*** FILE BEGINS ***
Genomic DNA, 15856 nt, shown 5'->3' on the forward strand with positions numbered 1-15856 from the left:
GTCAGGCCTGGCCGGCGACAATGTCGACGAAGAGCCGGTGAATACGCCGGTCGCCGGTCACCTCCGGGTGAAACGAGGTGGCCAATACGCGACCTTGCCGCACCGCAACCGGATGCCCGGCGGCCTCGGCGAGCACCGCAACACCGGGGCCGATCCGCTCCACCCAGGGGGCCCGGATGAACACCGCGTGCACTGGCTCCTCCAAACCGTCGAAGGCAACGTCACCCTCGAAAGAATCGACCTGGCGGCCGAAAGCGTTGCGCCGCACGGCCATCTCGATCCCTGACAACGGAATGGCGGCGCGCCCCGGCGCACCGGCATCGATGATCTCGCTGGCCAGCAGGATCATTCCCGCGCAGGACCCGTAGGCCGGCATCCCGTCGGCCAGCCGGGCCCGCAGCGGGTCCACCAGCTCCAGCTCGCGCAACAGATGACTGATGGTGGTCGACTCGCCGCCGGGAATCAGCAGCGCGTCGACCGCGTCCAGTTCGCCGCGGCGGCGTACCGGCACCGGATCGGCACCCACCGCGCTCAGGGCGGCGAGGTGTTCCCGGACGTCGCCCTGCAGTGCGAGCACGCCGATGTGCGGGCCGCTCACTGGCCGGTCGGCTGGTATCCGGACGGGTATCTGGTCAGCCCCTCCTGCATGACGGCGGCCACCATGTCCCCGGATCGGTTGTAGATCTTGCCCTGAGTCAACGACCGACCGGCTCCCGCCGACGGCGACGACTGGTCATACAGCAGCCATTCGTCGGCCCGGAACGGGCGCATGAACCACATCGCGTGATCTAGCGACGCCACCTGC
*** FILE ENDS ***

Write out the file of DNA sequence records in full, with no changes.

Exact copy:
Genomic DNA, 15856 nt, shown 5'->3' on the forward strand with positions numbered 1-15856 from the left:
GTCAGGCCTGGCCGGCGACAATGTCGACGAAGAGCCGGTGAATACGCCGGTCGCCGGTCACCTCCGGGTGAAACGAGGTGGCCAATACGCGACCTTGCCGCACCGCAACCGGATGCCCGGCGGCCTCGGCGAGCACCGCAACACCGGGGCCGATCCGCTCCACCCAGGGGGCCCGGATGAACACCGCGTGCACTGGCTCCTCCAAACCGTCGAAGGCAACGTCACCCTCGAAAGAATCGACCTGGCGGCCGAAAGCGTTGCGCCGCACGGCCATCTCGATCCCTGACAACGGAATGGCGGCGCGCCCCGGCGCACCGGCATCGATGATCTCGCTGGCCAGCAGGATCATTCCCGCGCAGGACCCGTAGGCCGGCATCCCGTCGGCCAGCCGGGCCCGCAGCGGGTCCACCAGCTCCAGCTCGCGCAACAGATGACTGATGGTGGTCGACTCGCCGCCGGGAATCAGCAGCGCGTCGACCGCGTCCAGTTCGCCGCGGCGGCGTACCGGCACCGGATCGGCACCCACCGCGCTCAGGGCGGCGAGGTGTTCCCGGACGTCGCCCTGCAGTGCGAGCACGCCGATGTGCGGGCCGCTCACTGGCCGGTCGGCTGGTATCCGGACGGGTATCTGGTCAGCCCCTCCTGCATGACGGCGGCCACCATGTCCCCGGATCGGTTGTAGATCTTGCCCTGAGTCAACGACCGACCGGCTCCCGCCGACGGCGACGACTGGTCATACAGCAGCCATTCGTCGGCCCGGAACGGGCGCATGAACCACATCGCGTGATCTAGCGACGCCACCTGC